STAMFORD — Some city legislators say homemade guns are a recipe for disaster, and if the state and federal governments won’t do anything about them, they will.

Laws have to keep up with technology that allows people to create plastic weapons using 3-D printers, and to build guns from parts they can buy, unregulated, online, said Jeffrey Stella and Rodney Pratt, both District 9 Democrats on the Board of Representatives.

Stella, a retired New York Police Department detective, and Pratt, a bail-enforcement agent — with support from fellow representatives — have proposed an ordinance that would ban 3-D weapons and so-called ghost guns.

They drafted an ordinance based on one that took effect in Bridgeport four months ago, Stella said. It prohibits anyone within city limits from owning, using or selling home-manufactured weapons, which are legal in the state and the country.

“How can it be OK for people to manufacture firearms without serial numbers? As a police officer and a city representative, I took oaths to serve and protect people,” Stella said. “Anybody can make these untraceable guns. I feel that if more towns push to ban them, the people in Hartford will realize this is what the people want.”

Pratt said that, as someone who carries a gun for a living, safety must be the priority.

“This is a good starting point toward more common-sense gun laws,” Pratt said. “We don’t want to sit back and wait for the state.”

Make-your-own gun technology has created “a giant loophole in the system,” said Rep. Eric Moron, D-13, who signed on to the proposed ordinance.

“As it is now, you can’t have a gun shipped to you, but you can have parts shipped to you to make a gun. That’s why it’s a ghost — it doesn’t exist until you assemble it,” Morson said. “If weapons are used in crimes, they need to be traceable so people can be held accountable for their crimes.”

For a few thousand dollars, people can purchase a 3-D printer that applies thin layers of plastic to building almost anything, including gun parts. The guns take plastic bullets, though most can hold only one or two at a time. They aren’t known for accurate fire, but tests have shown that some are powerful enough to penetrate human bone.

The most dangerous aspect of 3-D plastic guns is that they can slip through metal detectors at airports, courthouses and other places that seek to keep weapons out.

Bridgeport lawmakers passed an ordinance after police there took seven ghost guns off the street.

Stamford officers seized one two months ago, Capt. Richard Conklin said. They are more common than 3-D guns, Conklin said.

“The one we seized had an assault-rifle platform.,” he said. “You can buy barrels and frames and other gun parts on the internet. It’s not regulated, and you don’t need any special talent to put a gun together. Even someone with limited mechanical ability can do it.”

People make ghost guns and sell them online without serial numbers, usually for less than the cost of a regular gun.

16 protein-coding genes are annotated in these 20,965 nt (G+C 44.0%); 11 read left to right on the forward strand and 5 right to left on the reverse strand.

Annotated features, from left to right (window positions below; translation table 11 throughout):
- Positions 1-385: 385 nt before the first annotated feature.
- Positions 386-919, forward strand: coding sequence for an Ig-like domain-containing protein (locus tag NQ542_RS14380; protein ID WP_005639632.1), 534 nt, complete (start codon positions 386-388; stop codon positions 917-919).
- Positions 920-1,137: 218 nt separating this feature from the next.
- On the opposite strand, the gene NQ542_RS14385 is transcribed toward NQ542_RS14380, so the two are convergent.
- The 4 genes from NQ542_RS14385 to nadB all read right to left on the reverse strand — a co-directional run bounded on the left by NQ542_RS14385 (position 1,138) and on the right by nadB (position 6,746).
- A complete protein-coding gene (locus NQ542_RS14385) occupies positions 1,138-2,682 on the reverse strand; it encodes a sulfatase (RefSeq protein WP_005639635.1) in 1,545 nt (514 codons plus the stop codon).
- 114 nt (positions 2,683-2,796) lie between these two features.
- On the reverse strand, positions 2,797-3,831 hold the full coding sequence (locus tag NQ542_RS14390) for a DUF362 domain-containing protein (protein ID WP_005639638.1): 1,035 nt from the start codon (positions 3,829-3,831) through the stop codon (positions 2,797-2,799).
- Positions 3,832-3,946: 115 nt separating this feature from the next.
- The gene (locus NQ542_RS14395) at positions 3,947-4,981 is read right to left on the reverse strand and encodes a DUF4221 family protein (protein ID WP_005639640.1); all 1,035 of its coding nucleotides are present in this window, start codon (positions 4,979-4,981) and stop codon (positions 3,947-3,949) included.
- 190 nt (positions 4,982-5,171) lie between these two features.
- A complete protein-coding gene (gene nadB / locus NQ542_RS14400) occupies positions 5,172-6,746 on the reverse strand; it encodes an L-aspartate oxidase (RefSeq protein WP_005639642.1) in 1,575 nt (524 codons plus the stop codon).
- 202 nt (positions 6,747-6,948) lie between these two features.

Conklin said many of the guns officers seize on the street have the serial numbers scratched off — a crime that can be charged against anyone who possesses them. But ghost guns have no numbers to remove.

“These guns can be very reliable if the machining is done correctly,” Conklin said. “Sometimes they’re not accurate but they can put a lot of bullets downfield quickly.”

Laws have to be carefully crafted for consistency if the technology is to be regulated properly, the police captain said.

“Going into the future, we will see more and more problems with ghost guns,” he said. “So some thought has to be given to this.”

Assistant Police Chief James Matheny said Stella contacted him before submitting the proposed ordinance, which the Board of Representatives Public Safety Committee was to take up this week. The meeting had to be canceled because of a snowstorm, and a new date has not been set. Stella chairs the committee and Morson is vice chair.

There is an enforcement hang-up with any city ordinance because criminal charges can be brought only under authority of the state or federal government, Matheny said.

The ordinance as proposed would empower police to seize the weapons and impose a $250 fine per day. The owner would have a chance to request a hearing to appeal the seizure, which would have to take place within 30 days. If a hearing officer finds that the weapon is indeed unlawful, police could destroy it.

“A person can be banned from buying firearms but they still can buy parts and build their own gun and we would never know it,” Matheny said. “With the increased regulatory environment around firearm ownership, we see people getting more creative in how to get their hands on guns.”

Stamford police support the effort of city representatives to tackle the issue, Matheny said.

“We are looking for help from the state and the feds on this, but there is not always a political will to move on these things,” he said. “I think it’s good if people locally take what steps they can to regulate it. Every smart police executive in the country should get behind this.”

acarella@stamfordadvocate.com; 203-964-2296.